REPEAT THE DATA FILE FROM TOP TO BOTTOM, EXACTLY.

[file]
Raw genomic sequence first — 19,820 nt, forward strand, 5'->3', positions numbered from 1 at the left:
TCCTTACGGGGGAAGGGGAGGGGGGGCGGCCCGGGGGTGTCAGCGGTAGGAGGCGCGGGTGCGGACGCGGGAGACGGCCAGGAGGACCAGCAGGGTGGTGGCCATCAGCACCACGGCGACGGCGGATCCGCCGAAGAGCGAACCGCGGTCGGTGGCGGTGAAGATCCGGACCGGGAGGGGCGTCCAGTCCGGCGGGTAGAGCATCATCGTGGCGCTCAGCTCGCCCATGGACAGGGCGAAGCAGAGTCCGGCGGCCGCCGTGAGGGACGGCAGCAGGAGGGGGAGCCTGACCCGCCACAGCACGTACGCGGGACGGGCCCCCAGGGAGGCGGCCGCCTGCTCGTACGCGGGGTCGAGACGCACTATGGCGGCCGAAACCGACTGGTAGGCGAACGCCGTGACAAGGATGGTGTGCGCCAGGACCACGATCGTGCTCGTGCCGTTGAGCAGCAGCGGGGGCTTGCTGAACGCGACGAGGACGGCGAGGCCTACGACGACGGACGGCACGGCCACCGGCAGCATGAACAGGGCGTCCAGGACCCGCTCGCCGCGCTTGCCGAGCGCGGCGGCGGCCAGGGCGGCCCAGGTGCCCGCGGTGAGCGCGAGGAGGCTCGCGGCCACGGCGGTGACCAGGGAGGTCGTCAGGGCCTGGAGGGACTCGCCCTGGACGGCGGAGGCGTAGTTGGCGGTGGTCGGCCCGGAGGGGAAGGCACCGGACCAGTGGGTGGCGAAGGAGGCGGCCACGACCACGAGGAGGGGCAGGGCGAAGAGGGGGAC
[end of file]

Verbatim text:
Raw genomic sequence first — 19,820 nt, forward strand, 5'->3', positions numbered from 1 at the left:
TCCTTACGGGGGAAGGGGAGGGGGGGCGGCCCGGGGGTGTCAGCGGTAGGAGGCGCGGGTGCGGACGCGGGAGACGGCCAGGAGGACCAGCAGGGTGGTGGCCATCAGCACCACGGCGACGGCGGATCCGCCGAAGAGCGAACCGCGGTCGGTGGCGGTGAAGATCCGGACCGGGAGGGGCGTCCAGTCCGGCGGGTAGAGCATCATCGTGGCGCTCAGCTCGCCCATGGACAGGGCGAAGCAGAGTCCGGCGGCCGCCGTGAGGGACGGCAGCAGGAGGGGGAGCCTGACCCGCCACAGCACGTACGCGGGACGGGCCCCCAGGGAGGCGGCCGCCTGCTCGTACGCGGGGTCGAGACGCACTATGGCGGCCGAAACCGACTGGTAGGCGAACGCCGTGACAAGGATGGTGTGCGCCAGGACCACGATCGTGCTCGTGCCGTTGAGCAGCAGCGGGGGCTTGCTGAACGCGACGAGGACGGCGAGGCCTACGACGACGGACGGCACGGCCACCGGCAGCATGAACAGGGCGTCCAGGACCCGCTCGCCGCGCTTGCCGAGCGCGGCGGCGGCCAGGGCGGCCCAGGTGCCCGCGGTGAGCGCGAGGAGGCTCGCGGCCACGGCGGTGACCAGGGAGGTCGTCAGGGCCTGGAGGGACTCGCCCTGGACGGCGGAGGCGTAGTTGGCGGTGGTCGGCCCGGAGGGGAAGGCACCGGACCAGTGGGTGGCGAAGGAGGCGGCCACGACCACGAGGAGGGGCAGGGCGAAGAGGGGGAC